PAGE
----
5. Won't biological parents continue to have a default legal right to rear the children they sire and bear together?

See Question 4.  The rights of biological parents to raise their own children will necessarily diminish in the wake of legalization of same-sex marriage, because changing the definition of marriage results in changing presumptions about who the legal parents are.  Recognizing marriage as the union of one man and one woman is the only sustainable basis upon which a biological mother and father are legally and by default recognized as the primary caregivers of their children.  But today there's a new push for the state to require special licensing of all family configurations as "care-giving units."

6. How can legalization of same sex marriage affect my own marriage?

It is the vehicle by which all civil marriages may soon be abolished, including yours.  When children are no longer considered central to state purpose, marriage becomes nothing more than a contract between any two (or more) people.  A reversal of DOMA could give force to an emerging movement called "singlism," which argues that the state should cease recognition of marriage because it is discriminatory against those who do not have partners.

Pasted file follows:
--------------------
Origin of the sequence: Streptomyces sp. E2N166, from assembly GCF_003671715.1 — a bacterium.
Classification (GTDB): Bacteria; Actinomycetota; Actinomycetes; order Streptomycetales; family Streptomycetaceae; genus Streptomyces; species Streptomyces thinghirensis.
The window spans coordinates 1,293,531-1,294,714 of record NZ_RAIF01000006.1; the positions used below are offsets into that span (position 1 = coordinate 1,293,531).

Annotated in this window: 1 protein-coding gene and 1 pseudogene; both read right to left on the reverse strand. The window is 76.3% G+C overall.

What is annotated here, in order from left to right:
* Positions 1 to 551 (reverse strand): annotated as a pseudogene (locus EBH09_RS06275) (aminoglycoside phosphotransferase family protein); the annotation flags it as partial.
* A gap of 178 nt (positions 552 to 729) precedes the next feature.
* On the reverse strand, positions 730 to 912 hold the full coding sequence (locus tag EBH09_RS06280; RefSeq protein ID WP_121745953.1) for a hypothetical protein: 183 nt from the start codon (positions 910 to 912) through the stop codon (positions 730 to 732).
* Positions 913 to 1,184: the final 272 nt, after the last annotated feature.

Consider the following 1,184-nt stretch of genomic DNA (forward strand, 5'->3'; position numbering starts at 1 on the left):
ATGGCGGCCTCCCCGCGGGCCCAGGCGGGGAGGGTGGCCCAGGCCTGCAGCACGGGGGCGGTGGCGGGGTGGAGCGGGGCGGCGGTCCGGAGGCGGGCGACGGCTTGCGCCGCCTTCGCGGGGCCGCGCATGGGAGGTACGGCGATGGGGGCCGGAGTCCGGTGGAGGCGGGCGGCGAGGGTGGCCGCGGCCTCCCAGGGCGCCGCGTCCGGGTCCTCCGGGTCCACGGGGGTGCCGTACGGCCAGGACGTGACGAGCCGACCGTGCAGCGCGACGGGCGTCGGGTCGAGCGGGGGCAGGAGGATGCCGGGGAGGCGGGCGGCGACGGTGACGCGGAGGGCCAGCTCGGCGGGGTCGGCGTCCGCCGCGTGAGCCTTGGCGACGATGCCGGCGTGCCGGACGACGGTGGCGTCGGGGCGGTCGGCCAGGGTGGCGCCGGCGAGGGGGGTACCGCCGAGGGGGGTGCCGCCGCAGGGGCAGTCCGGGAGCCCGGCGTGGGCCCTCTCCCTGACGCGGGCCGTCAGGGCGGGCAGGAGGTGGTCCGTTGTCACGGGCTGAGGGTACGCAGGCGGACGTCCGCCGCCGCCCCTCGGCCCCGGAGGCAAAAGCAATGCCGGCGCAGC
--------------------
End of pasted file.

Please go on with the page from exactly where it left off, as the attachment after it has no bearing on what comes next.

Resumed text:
Furthermore, the un-defining of marriage is only one part of a package deal that includes the transgender push for the un-defining of gender.  This is already happening under the radar through laws that define gender identity only on self-perception: seeing yourself on any given day as male, female, both, or neither.  If that goal is achieved, the reduction of your "marriage" to social and legal gibberish will be complete.  And as we become more isolated from family bonds in the eyes of the state, the state becomes freer to define our humanity.

7.  How about we just "get the state out of the marriage business" altogether?

 This is a silly slogan that actually invites the government to regulate our personal associations on a scale we've never before witnessed.  Libertarians like to discuss "privatizing" marriage, but we should smell a big fat government trap here.